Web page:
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Report: Georgia May Have Sparked War With Russia

POSTED: 02:11 PM ET, 11/ 7/2008 by Derek Kravitz

Accounts by European observers monitoring August's Georgia-Russia war have cast doubt on pro-Western Georgian claims that it was attacked first, The New York Times reported.

Members of an international team working for the Organization for Security and Cooperation in Europe conducted two closed-door briefings in August and October to discuss what happened; The Times obtained summaries of both meetings and confirmed the findings with Western diplomats.

Although the newly-reported accounts aren't conclusive, and Georgian leaders have questioned their validity, they appear to show that Georgia's young and relatively inexperienced military attacked the South Ossetian capital of Tskhinvali on Aug. 7, "exposing civilians, Russian peacekeepers and unarmed monitors to harm." That attack laid the groundwork for Russian aggression.

The brief nine-day war was disastrous for Georgia, and Russian forces occupied the small country for weeks afterward.

Dissatisfaction within Georgia over the country's handling of the war resulted in a protest by thousands of people in Georgia's capital today, the first since August. [Editor's Note: Number of protesters corrected 11/10/08]

Opposition movements have demanded an explanation from the government for the mistakes of the war, while calling for President Mikhail Saakashvili's resignation.

The war also worsened relations between Russia and the United States, which has publicly backed Georgia and moved quickly with plans to develop a missile defense system in Poland and the Czech Republic to counter possible Iranian attacks, The Wall Street Journal reports. Russia has objected to the plans and promised to install short-range missiles at its western border.

Likewise, in his first nationwide speech Wednesday morning, Russian President Dmitry Medvedev called U.S. foreign policy "selfish" and cited the country's "economic blunders," which he said led to the global financial crisis.

In his 85-minute speech, Medvedev said his country's war with Georgia had been "among other things, the result of the arrogant course of the U.S. administration which hates criticism and prefers unilateral decisions."

By Derek Kravitz |  November 7, 2008; 2:11 PM ET
Previous: Emanuel's Role at Freddie Mac, Pleas Filed in Obama Plot, Post-Campaign Complaints | Next: Picks of the Week: Student No-Shows and South Ossetian War

Comments

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First and Foremost, I am an American who believes that the Bush Administration's policies have caused a lot of havoc at home and abroad. I wish it were not so, but the evangelical take over of the Republican Party and the Government is shameful. The evangelical belief that these are end times and we are headed for god to come down forced their puppet Bush to try many things. It benefit them immensely. If they were right, they would money before the end. If they were wrong they would make money anyway.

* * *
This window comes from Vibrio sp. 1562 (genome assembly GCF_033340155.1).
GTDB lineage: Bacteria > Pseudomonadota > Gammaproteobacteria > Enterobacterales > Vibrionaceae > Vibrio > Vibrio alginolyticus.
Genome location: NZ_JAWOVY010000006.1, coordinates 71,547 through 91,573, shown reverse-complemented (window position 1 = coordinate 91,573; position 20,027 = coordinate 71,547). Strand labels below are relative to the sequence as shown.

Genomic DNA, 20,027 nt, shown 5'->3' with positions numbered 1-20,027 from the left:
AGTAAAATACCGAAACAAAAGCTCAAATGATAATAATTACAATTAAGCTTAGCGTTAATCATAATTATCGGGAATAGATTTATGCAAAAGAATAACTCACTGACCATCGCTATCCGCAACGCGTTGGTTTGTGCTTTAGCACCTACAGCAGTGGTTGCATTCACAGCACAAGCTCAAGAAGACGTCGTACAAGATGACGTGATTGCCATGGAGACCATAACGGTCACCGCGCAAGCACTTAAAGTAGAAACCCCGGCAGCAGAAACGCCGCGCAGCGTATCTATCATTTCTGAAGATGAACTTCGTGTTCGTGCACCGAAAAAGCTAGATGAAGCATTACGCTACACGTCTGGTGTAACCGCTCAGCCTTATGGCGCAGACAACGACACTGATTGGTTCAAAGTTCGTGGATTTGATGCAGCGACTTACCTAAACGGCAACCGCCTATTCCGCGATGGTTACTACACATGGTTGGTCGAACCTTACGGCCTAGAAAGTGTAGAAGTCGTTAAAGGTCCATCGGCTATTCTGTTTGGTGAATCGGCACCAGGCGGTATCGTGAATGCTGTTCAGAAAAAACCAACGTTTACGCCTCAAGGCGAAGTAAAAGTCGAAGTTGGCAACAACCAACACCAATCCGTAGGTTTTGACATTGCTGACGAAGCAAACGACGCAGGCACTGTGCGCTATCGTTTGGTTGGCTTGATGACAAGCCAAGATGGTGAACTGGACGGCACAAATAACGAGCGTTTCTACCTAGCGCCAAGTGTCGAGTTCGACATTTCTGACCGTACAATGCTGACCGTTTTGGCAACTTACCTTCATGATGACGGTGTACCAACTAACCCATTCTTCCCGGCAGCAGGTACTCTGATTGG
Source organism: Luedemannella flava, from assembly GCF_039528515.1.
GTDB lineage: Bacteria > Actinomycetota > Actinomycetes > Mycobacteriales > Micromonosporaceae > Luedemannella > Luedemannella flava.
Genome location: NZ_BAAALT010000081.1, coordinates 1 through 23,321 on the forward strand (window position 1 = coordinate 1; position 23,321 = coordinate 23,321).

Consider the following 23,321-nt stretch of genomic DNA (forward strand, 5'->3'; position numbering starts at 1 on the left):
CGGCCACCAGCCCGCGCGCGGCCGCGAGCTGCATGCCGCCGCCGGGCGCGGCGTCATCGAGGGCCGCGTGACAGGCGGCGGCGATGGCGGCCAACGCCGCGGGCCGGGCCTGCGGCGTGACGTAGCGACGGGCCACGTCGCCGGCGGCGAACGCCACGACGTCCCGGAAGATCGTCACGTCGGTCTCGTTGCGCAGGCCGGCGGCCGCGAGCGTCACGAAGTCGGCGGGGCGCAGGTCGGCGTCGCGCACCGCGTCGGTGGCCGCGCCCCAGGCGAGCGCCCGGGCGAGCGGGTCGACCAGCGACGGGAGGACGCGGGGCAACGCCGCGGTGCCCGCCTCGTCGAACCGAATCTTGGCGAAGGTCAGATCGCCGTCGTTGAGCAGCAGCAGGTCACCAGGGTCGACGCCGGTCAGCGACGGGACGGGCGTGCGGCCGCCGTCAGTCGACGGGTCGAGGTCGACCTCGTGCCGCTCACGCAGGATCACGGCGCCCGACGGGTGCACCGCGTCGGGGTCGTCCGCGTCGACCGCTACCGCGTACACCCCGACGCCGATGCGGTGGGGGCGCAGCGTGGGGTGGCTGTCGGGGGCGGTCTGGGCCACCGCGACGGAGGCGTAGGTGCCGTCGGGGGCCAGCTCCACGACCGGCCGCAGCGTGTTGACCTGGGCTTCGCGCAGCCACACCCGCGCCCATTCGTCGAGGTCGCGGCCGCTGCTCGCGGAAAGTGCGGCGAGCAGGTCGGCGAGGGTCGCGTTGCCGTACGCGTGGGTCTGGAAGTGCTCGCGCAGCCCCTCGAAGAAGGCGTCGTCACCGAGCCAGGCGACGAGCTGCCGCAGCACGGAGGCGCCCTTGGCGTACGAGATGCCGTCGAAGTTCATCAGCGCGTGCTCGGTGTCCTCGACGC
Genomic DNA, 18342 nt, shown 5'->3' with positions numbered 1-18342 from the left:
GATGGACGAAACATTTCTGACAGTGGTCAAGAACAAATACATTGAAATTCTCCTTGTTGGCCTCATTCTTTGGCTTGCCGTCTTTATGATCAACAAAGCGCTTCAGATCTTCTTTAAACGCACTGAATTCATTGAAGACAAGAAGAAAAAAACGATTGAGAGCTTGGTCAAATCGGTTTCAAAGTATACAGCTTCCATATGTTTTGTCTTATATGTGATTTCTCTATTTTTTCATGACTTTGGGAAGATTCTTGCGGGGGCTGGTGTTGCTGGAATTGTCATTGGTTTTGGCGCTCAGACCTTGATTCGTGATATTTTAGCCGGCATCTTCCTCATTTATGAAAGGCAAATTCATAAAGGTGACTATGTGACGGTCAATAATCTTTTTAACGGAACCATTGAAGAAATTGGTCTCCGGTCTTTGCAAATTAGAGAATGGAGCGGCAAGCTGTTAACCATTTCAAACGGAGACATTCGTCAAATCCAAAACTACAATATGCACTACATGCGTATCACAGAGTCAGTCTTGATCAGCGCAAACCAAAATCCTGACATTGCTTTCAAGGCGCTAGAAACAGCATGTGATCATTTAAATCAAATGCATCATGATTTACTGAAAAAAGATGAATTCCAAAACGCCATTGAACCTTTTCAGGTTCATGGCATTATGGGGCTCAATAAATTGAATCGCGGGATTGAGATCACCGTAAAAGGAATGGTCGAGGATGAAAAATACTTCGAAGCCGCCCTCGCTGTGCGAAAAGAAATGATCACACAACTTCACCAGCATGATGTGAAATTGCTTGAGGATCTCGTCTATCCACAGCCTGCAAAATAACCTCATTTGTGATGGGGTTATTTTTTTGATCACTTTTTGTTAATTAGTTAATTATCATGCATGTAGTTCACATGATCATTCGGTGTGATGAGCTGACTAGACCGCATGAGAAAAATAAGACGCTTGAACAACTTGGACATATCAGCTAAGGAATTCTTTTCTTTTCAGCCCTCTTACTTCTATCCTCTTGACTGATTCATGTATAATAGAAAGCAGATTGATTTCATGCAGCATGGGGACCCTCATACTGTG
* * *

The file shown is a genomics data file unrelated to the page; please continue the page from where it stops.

It is the rest of us that suffered. It will be up to the new government to reconcile with Russia and the rest of the world. It is time for peace without the dogma of religion. It is time for prosperity for everyone willing to work without the selfishness of the religious nuts. It is time for universal protection for all animals and this planet without the stupidity of god says so to go out an multiply so we do!

It is time for the arrogance of christians to stop. There are more ways to worship the creator and be moral than their way!

BTW, Georgia's president did start the war!
Why is it not obvious? He was set up by Bush to start something for the republican agenda!

Posted by: sydney2 | November 7, 2008 3:15 PM

Why is the United States still giving billions of taxpayer dollars in unconditional aid to Saakashvili, rewarding him for what the NYT is now reporting was an indiscriminate attack on civilians?

While it's good that the media are beginning to take a look at what really happened during the Georgian government's assault on South Ossetia, it is time for the U.S. government and the American people to find out what Georgia’s u.s. trained and equipped military really did.

Sen. Hillary Clinton needs to push her bill S.3567. This bill, which is currently referred to the Foreign Affairs Committee, seeks to examine the causes of the conflict and make recommendations about U.S. policy. Sen. Clinton must ensure that the American people get a full and fair hearing on what happened in August.

(For more information on the August war, and many eyewitness accounts, go to truthforossetia.org.)

Posted by: TruthForOssetia | November 7, 2008 5:11 PM

WP writes: "exposing civilians, Russian peacekeepers and unarmed monitors to harm." That attack laid the groundwork for Russian aggression."

The last time I checked, "aggression" referred to preemptive or unprovoked hostility. Georgia initiated hostilities and killed Russian peacekeepers. Russia responded by sending about 10,000 troops against Georgia's 28,000-strong US-trained army. Russia's response was entirely justified and the scope of its military action was limited to achieving specific tactical goals.

Posted by: venik4 | November 9, 2008 6:38 AM

And can we ask why Cheney was dispatched so readily to Georgia and why we appropriated money to Georgia so quickly and unequivocally?
Why does Cheney's involvement strike me as suspicious?

Posted by: NotInsane | November 9, 2008 9:37 AM

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